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Title: Identification of biomarkers for the management of human prostate cancer
Author: Bogdan-Alexandru, Luca
ISNI:       0000 0004 6351 2732
Awarding Body: University of East Anglia
Current Institution: University of East Anglia
Date of Award: 2017
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A critical problem in the clinical management of prostate cancer is that it shows high intra- and inter-tumoural heterogeneity. As a result, accurate prediction of individual cancer behaviour is not achievable at the time of diagnosis, leading to substantial overtreatment. It remains an enigma that, in contrast to other cancers, no molecular biomarkers which define robust subtypes of prostate cancer with distinct clinical outcomes have been discovered. In the first part of this study, using data from exon microarrays, we developed a novel method that can identify transcriptional alterations within genes. The alterations might be the result of chromosomal rearrangements, such as translocations, and deletions, or of other abnormalities, such as read-through transcription and alternative transcriptional initiation sites. Using data from two independent datasets we identify several candidate alterations that are constantly correlated with the biochemical failure or that are linked to the development of metastasis. In the second part of the study we illustrate the application of an unsupervised Bayesian procedure, which identifies a subtype of the disease in five prostate cancer transcriptome datasets. Cancers assigned to this subtype (designated DESNT cancers) are characterized by low expression of a core set of 45 genes. For the four datasets with linked PSA failure data following prostatectomy, patients with DESNT cancer exhibited poor outcome relative to other patients (p = 2.65 ・ 10−5, p = 4.28 ・ 10−5, p = 2.98 ・ 10−8 and p = 1.22 ・ 10−3). The DESNT cancers are not linked with the presence of any particular class of genetic mutation, including ETS gene status. However, the methylation analysis reveals a possible role of epigenetic changes in the generation of the DESNT subtype. Our results demonstrate the existence of a novel poor prognosis category of human prostate cancer and will assist in the targeting of therapy, helping avoid treatment-associated morbidity in men with indolent disease.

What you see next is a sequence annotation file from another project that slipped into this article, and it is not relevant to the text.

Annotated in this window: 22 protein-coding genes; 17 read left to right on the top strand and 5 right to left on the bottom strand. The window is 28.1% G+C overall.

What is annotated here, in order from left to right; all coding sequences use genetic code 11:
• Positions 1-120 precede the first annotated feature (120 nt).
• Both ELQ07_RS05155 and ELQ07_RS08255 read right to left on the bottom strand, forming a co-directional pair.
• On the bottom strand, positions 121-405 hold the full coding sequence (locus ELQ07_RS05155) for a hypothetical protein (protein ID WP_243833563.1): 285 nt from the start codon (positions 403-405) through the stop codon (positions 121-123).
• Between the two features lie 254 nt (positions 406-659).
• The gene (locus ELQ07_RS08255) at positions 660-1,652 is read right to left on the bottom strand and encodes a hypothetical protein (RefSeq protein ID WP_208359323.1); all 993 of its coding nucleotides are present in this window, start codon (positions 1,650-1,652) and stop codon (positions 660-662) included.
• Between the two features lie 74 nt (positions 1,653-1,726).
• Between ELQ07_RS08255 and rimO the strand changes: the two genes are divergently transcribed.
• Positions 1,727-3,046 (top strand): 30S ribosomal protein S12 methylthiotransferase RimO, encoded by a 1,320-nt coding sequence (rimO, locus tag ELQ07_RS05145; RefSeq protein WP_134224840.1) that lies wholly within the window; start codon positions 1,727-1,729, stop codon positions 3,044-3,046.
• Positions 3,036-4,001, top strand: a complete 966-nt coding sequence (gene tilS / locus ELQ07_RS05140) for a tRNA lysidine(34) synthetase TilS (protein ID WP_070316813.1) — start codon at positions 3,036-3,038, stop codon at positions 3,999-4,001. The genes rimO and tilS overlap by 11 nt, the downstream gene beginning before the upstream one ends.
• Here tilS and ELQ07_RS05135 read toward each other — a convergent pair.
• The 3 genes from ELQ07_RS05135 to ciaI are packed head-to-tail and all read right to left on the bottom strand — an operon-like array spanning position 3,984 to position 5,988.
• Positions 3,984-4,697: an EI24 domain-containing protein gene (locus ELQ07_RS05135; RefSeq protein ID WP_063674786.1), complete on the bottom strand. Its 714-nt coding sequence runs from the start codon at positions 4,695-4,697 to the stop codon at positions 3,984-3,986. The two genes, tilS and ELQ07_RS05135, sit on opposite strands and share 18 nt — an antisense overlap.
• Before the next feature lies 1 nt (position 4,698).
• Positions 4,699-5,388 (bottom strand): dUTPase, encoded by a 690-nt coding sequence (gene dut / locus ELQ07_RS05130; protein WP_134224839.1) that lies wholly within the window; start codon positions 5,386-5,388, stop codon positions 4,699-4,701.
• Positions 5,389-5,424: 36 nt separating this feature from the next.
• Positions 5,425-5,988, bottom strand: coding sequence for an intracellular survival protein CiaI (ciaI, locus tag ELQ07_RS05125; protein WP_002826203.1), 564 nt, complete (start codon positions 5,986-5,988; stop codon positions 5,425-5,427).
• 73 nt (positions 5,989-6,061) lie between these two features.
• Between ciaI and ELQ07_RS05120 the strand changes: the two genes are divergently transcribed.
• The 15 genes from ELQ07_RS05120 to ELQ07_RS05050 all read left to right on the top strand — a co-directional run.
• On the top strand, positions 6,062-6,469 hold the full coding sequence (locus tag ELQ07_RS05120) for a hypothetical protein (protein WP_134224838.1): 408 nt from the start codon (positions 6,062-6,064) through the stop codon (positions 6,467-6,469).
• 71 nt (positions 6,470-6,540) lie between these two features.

Supervisor: Not available Sponsor: Not available
Qualification Name: Thesis (Ph.D.) Qualification Level: Doctoral
EThOS ID:  DOI: Not available